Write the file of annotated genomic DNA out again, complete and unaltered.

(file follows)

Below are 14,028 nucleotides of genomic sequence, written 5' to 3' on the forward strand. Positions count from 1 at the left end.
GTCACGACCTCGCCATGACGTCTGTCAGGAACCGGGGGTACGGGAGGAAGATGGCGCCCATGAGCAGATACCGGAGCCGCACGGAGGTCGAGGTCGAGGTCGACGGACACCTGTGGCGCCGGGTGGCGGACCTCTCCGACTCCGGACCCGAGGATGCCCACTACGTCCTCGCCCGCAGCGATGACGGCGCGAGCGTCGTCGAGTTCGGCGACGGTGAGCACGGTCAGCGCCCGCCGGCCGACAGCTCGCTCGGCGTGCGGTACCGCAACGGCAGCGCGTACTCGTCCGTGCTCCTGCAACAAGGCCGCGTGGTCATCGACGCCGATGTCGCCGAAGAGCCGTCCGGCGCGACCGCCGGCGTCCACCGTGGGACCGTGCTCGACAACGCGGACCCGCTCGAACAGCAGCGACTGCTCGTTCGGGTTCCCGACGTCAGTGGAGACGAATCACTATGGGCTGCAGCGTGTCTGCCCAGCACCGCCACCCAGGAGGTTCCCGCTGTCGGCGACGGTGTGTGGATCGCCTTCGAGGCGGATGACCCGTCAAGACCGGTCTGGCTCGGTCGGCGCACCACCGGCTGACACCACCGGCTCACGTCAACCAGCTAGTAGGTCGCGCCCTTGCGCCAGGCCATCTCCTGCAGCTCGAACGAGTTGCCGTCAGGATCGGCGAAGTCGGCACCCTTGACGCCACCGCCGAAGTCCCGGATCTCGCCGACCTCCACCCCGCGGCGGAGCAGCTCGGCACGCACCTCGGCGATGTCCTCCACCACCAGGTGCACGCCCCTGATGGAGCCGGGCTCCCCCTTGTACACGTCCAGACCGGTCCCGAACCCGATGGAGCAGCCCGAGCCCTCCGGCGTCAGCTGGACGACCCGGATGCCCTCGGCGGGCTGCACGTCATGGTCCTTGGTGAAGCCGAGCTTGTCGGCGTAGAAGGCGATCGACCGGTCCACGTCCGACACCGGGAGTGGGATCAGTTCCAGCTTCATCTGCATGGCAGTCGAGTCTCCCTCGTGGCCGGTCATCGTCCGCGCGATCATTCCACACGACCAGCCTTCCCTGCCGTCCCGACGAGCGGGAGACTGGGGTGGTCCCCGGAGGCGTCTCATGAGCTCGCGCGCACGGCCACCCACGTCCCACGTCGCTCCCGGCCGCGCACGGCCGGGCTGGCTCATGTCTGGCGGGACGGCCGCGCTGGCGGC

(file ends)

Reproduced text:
Below are 14,028 nucleotides of genomic sequence, written 5' to 3' on the forward strand. Positions count from 1 at the left end.
GTCACGACCTCGCCATGACGTCTGTCAGGAACCGGGGGTACGGGAGGAAGATGGCGCCCATGAGCAGATACCGGAGCCGCACGGAGGTCGAGGTCGAGGTCGACGGACACCTGTGGCGCCGGGTGGCGGACCTCTCCGACTCCGGACCCGAGGATGCCCACTACGTCCTCGCCCGCAGCGATGACGGCGCGAGCGTCGTCGAGTTCGGCGACGGTGAGCACGGTCAGCGCCCGCCGGCCGACAGCTCGCTCGGCGTGCGGTACCGCAACGGCAGCGCGTACTCGTCCGTGCTCCTGCAACAAGGCCGCGTGGTCATCGACGCCGATGTCGCCGAAGAGCCGTCCGGCGCGACCGCCGGCGTCCACCGTGGGACCGTGCTCGACAACGCGGACCCGCTCGAACAGCAGCGACTGCTCGTTCGGGTTCCCGACGTCAGTGGAGACGAATCACTATGGGCTGCAGCGTGTCTGCCCAGCACCGCCACCCAGGAGGTTCCCGCTGTCGGCGACGGTGTGTGGATCGCCTTCGAGGCGGATGACCCGTCAAGACCGGTCTGGCTCGGTCGGCGCACCACCGGCTGACACCACCGGCTCACGTCAACCAGCTAGTAGGTCGCGCCCTTGCGCCAGGCCATCTCCTGCAGCTCGAACGAGTTGCCGTCAGGATCGGCGAAGTCGGCACCCTTGACGCCACCGCCGAAGTCCCGGATCTCGCCGACCTCCACCCCGCGGCGGAGCAGCTCGGCACGCACCTCGGCGATGTCCTCCACCACCAGGTGCACGCCCCTGATGGAGCCGGGCTCCCCCTTGTACACGTCCAGACCGGTCCCGAACCCGATGGAGCAGCCCGAGCCCTCCGGCGTCAGCTGGACGACCCGGATGCCCTCGGCGGGCTGCACGTCATGGTCCTTGGTGAAGCCGAGCTTGTCGGCGTAGAAGGCGATCGACCGGTCCACGTCCGACACCGGGAGTGGGATCAGTTCCAGCTTCATCTGCATGGCAGTCGAGTCTCCCTCGTGGCCGGTCATCGTCCGCGCGATCATTCCACACGACCAGCCTTCCCTGCCGTCCCGACGAGCGGGAGACTGGGGTGGTCCCCGGAGGCGTCTCATGAGCTCGCGCGCACGGCCACCCACGTCCCACGTCGCTCCCGGCCGCGCACGGCCGGGCTGGCTCATGTCTGGCGGGACGGCCGCGCTGGCGGC